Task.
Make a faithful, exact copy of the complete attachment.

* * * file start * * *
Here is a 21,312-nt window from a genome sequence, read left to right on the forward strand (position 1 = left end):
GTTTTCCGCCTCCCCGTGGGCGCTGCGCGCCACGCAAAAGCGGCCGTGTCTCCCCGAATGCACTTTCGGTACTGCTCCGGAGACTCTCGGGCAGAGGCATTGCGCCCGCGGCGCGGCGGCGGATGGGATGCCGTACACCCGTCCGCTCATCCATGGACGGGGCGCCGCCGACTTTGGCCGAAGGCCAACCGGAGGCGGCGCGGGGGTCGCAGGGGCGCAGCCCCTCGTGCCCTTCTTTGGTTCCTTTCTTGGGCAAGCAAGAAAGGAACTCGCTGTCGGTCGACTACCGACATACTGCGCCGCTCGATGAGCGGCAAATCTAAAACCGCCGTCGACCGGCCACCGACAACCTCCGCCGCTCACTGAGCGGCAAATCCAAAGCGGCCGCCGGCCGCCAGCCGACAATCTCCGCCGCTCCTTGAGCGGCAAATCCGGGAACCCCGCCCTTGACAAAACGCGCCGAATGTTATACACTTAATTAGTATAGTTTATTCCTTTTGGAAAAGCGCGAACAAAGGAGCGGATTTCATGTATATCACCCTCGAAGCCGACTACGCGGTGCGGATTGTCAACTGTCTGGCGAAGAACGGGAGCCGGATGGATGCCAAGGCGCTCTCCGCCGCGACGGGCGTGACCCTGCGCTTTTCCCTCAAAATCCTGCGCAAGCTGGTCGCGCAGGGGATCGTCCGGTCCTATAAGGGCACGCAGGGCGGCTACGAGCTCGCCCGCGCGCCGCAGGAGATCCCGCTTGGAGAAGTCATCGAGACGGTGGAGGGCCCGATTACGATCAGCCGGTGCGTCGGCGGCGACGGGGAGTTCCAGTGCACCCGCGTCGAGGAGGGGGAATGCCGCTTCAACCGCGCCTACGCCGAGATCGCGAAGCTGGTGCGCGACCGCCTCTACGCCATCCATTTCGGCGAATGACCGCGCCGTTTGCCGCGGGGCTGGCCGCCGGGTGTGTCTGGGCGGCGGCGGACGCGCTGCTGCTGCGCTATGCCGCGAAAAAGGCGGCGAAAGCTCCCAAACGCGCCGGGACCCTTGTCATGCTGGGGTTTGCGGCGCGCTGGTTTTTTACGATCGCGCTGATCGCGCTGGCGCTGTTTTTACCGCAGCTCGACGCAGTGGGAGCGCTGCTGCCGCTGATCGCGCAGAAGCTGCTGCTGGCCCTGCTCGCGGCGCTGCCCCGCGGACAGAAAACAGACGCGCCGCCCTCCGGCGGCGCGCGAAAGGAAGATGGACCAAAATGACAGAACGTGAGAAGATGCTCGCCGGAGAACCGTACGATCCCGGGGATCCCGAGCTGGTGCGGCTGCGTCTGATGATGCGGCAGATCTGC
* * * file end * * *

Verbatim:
Here is a 21,312-nt window from a genome sequence, read left to right on the forward strand (position 1 = left end):
GTTTTCCGCCTCCCCGTGGGCGCTGCGCGCCACGCAAAAGCGGCCGTGTCTCCCCGAATGCACTTTCGGTACTGCTCCGGAGACTCTCGGGCAGAGGCATTGCGCCCGCGGCGCGGCGGCGGATGGGATGCCGTACACCCGTCCGCTCATCCATGGACGGGGCGCCGCCGACTTTGGCCGAAGGCCAACCGGAGGCGGCGCGGGGGTCGCAGGGGCGCAGCCCCTCGTGCCCTTCTTTGGTTCCTTTCTTGGGCAAGCAAGAAAGGAACTCGCTGTCGGTCGACTACCGACATACTGCGCCGCTCGATGAGCGGCAAATCTAAAACCGCCGTCGACCGGCCACCGACAACCTCCGCCGCTCACTGAGCGGCAAATCCAAAGCGGCCGCCGGCCGCCAGCCGACAATCTCCGCCGCTCCTTGAGCGGCAAATCCGGGAACCCCGCCCTTGACAAAACGCGCCGAATGTTATACACTTAATTAGTATAGTTTATTCCTTTTGGAAAAGCGCGAACAAAGGAGCGGATTTCATGTATATCACCCTCGAAGCCGACTACGCGGTGCGGATTGTCAACTGTCTGGCGAAGAACGGGAGCCGGATGGATGCCAAGGCGCTCTCCGCCGCGACGGGCGTGACCCTGCGCTTTTCCCTCAAAATCCTGCGCAAGCTGGTCGCGCAGGGGATCGTCCGGTCCTATAAGGGCACGCAGGGCGGCTACGAGCTCGCCCGCGCGCCGCAGGAGATCCCGCTTGGAGAAGTCATCGAGACGGTGGAGGGCCCGATTACGATCAGCCGGTGCGTCGGCGGCGACGGGGAGTTCCAGTGCACCCGCGTCGAGGAGGGGGAATGCCGCTTCAACCGCGCCTACGCCGAGATCGCGAAGCTGGTGCGCGACCGCCTCTACGCCATCCATTTCGGCGAATGACCGCGCCGTTTGCCGCGGGGCTGGCCGCCGGGTGTGTCTGGGCGGCGGCGGACGCGCTGCTGCTGCGCTATGCCGCGAAAAAGGCGGCGAAAGCTCCCAAACGCGCCGGGACCCTTGTCATGCTGGGGTTTGCGGCGCGCTGGTTTTTTACGATCGCGCTGATCGCGCTGGCGCTGTTTTTACCGCAGCTCGACGCAGTGGGAGCGCTGCTGCCGCTGATCGCGCAGAAGCTGCTGCTGGCCCTGCTCGCGGCGCTGCCCCGCGGACAGAAAACAGACGCGCCGCCCTCCGGCGGCGCGCGAAAGGAAGATGGACCAAAATGACAGAACGTGAGAAGATGCTCGCCGGAGAACCGTACGATCCCGGGGATCCCGAGCTGGTGCGGCTGCGTCTGATGATGCGGCAGATCTGC